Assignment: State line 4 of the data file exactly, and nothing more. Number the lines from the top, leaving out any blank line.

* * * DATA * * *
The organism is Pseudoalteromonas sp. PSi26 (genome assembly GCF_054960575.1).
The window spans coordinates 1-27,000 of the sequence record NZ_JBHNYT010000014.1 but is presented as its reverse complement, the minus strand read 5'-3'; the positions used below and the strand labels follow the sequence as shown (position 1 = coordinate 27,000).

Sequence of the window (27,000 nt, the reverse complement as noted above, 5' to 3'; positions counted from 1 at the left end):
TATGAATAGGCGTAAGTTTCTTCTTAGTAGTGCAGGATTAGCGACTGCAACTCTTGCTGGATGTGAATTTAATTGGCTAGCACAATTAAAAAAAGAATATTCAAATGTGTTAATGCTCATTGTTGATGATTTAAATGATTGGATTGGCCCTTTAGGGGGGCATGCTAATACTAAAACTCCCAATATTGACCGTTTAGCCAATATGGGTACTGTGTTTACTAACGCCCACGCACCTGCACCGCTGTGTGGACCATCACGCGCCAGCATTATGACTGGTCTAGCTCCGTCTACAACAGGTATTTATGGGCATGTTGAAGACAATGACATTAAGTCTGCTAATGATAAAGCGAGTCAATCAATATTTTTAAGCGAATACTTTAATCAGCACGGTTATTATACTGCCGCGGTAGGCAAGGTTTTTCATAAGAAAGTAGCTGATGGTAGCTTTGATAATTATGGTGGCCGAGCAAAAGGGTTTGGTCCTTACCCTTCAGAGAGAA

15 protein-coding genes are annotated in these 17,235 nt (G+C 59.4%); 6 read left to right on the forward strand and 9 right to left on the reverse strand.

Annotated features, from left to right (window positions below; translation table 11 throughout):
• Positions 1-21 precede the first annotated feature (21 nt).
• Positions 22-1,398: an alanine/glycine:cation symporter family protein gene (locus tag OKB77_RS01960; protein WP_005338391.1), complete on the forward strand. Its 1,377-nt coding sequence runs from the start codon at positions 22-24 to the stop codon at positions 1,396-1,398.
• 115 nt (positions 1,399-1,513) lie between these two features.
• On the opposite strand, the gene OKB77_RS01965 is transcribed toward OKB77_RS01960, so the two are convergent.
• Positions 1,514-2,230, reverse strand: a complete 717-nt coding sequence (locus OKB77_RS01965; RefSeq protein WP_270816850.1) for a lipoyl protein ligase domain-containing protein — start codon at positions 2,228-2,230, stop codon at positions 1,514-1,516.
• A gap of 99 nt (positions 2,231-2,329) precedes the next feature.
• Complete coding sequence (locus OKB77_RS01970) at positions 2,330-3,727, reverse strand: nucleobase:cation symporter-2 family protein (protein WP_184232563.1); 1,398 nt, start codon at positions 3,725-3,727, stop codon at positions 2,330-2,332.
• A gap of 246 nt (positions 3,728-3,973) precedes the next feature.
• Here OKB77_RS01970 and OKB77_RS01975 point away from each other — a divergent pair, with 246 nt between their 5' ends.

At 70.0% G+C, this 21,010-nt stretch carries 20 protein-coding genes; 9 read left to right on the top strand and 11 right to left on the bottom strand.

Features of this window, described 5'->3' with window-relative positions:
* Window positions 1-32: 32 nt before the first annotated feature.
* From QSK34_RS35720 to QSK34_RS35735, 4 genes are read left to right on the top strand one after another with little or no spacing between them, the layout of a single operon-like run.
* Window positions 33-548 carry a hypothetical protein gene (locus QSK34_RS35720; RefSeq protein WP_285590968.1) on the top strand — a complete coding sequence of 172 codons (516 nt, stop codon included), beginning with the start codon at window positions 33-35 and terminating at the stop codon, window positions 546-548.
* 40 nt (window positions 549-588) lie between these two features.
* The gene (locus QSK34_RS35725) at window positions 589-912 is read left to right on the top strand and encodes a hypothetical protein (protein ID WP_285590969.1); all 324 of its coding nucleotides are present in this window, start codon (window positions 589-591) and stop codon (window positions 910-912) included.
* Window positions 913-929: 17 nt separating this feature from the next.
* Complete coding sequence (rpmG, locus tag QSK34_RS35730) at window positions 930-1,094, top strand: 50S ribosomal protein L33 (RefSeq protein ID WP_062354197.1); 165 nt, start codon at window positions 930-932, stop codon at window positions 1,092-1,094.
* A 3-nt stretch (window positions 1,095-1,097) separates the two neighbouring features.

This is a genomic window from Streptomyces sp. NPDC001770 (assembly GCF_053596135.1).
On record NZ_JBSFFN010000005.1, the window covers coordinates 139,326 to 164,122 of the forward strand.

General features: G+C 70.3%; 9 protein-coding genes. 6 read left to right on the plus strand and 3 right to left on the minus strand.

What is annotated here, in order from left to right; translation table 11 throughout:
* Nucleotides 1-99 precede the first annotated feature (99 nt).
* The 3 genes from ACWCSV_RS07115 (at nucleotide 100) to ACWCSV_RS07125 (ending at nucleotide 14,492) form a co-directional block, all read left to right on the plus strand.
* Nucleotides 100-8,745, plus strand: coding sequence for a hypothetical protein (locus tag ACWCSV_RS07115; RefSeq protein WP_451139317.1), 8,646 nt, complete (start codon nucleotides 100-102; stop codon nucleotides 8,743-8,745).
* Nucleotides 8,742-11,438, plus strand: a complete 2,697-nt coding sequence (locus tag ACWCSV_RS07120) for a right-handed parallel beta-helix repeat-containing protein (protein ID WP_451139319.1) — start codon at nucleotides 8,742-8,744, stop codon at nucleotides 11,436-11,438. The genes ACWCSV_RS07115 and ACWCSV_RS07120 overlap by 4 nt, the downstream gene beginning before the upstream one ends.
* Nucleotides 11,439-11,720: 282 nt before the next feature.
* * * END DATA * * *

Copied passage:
TATGAATAGGCGTAAGTTTCTTCTTAGTAGTGCAGGATTAGCGACTGCAACTCTTGCTGGATGTGAATTTAATTGGCTAGCACAATTAAAAAAAGAATATTCAAATGTGTTAATGCTCATTGTTGATGATTTAAATGATTGGATTGGCCCTTTAGGGGGGCATGCTAATACTAAAACTCCCAATATTGACCGTTTAGCCAATATGGGTACTGTGTTTACTAACGCCCACGCACCTGCACCGCTGTGTGGACCATCACGCGCCAGCATTATGACTGGTCTAGCTCCGTCTACAACAGGTATTTATGGGCATGTTGAAGACAATGACATTAAGTCTGCTAATGATAAAGCGAGTCAATCAATATTTTTAAGCGAATACTTTAATCAGCACGGTTATTATACTGCCGCGGTAGGCAAGGTTTTTCATAAGAAAGTAGCTGATGGTAGCTTTGATAATTATGGTGGCCGAGCAAAAGGGTTTGGTCCTTACCCTTCAGAGAGAA